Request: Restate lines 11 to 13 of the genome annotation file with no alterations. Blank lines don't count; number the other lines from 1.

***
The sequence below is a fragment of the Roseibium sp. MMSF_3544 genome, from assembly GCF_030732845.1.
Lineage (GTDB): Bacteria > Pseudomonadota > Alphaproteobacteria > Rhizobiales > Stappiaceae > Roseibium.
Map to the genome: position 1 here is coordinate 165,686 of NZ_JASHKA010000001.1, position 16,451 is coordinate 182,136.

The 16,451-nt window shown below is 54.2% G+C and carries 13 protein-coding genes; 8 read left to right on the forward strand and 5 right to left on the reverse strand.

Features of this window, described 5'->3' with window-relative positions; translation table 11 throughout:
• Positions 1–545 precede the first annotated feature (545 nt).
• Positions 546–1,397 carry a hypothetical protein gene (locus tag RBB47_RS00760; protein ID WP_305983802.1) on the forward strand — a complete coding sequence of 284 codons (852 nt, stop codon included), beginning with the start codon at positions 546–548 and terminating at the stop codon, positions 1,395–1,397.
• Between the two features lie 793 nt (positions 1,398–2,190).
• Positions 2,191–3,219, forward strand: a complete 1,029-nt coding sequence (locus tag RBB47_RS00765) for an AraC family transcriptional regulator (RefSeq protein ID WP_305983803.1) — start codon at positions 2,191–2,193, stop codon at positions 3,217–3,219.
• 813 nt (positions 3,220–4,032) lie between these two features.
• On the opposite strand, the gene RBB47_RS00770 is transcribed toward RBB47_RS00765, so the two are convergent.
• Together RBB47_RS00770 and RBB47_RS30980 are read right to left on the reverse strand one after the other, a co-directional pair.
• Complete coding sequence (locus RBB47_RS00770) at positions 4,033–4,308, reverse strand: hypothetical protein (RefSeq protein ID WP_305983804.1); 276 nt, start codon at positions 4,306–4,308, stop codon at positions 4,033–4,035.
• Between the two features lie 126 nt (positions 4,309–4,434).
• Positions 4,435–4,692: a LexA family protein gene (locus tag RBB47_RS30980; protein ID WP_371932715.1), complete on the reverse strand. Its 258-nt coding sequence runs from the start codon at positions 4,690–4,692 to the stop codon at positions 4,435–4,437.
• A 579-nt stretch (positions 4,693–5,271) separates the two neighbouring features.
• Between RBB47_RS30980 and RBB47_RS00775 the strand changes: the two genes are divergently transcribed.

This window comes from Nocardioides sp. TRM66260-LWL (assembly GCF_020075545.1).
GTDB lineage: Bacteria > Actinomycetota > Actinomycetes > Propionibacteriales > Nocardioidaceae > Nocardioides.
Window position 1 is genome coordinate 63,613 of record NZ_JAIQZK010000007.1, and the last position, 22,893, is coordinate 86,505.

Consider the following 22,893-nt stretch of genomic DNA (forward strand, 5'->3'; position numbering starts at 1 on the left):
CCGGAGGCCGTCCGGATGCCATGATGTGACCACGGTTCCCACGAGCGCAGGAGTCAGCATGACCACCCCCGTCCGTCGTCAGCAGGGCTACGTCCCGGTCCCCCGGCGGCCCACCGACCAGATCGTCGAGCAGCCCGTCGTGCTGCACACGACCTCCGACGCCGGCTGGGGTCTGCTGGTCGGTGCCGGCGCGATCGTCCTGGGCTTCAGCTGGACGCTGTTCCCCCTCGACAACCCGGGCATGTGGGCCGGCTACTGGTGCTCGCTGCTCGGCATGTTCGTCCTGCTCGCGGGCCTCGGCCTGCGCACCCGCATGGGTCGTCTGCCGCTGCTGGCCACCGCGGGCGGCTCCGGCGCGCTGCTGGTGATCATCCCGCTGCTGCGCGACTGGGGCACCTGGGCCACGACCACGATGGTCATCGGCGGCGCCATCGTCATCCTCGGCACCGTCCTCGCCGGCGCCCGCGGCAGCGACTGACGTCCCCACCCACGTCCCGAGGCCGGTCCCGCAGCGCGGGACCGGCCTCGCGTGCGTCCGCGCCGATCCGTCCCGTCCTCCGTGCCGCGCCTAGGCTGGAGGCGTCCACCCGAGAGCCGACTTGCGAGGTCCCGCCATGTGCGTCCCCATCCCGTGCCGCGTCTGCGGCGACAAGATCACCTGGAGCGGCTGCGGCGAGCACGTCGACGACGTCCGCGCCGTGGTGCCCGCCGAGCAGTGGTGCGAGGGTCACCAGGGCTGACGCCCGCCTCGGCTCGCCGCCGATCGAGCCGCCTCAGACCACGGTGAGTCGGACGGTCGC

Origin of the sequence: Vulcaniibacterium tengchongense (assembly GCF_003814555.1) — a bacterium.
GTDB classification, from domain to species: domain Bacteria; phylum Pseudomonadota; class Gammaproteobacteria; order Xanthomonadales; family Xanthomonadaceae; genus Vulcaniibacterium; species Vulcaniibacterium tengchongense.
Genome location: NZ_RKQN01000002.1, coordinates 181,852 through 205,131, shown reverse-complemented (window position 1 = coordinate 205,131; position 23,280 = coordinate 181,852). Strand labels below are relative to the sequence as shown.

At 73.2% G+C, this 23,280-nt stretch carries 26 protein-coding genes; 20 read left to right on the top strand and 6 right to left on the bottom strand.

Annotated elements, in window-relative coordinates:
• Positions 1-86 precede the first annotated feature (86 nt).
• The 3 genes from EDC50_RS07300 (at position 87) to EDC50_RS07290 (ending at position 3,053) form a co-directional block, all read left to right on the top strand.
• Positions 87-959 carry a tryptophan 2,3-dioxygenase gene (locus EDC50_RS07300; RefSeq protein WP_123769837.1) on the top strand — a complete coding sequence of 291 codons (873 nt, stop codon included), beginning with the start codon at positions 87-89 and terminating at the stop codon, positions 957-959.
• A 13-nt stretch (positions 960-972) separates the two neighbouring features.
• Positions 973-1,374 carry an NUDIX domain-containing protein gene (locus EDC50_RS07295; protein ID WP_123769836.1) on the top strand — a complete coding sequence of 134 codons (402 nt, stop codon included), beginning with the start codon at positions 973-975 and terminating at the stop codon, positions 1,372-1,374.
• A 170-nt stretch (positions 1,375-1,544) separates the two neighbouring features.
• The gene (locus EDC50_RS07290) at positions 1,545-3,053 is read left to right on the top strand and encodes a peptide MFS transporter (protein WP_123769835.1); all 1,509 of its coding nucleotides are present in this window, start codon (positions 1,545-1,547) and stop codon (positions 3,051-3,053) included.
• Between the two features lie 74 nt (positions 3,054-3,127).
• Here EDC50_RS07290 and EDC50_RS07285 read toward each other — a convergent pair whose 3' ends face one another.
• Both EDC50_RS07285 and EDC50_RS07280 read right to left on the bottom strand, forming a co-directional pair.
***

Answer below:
• On the opposite strand, the gene RBB47_RS00770 is transcribed toward RBB47_RS00765, so the two are convergent.
• Together RBB47_RS00770 and RBB47_RS30980 are read right to left on the reverse strand one after the other, a co-directional pair.
• Complete coding sequence (locus RBB47_RS00770) at positions 4,033–4,308, reverse strand: hypothetical protein (RefSeq protein ID WP_305983804.1); 276 nt, start codon at positions 4,306–4,308, stop codon at positions 4,033–4,035.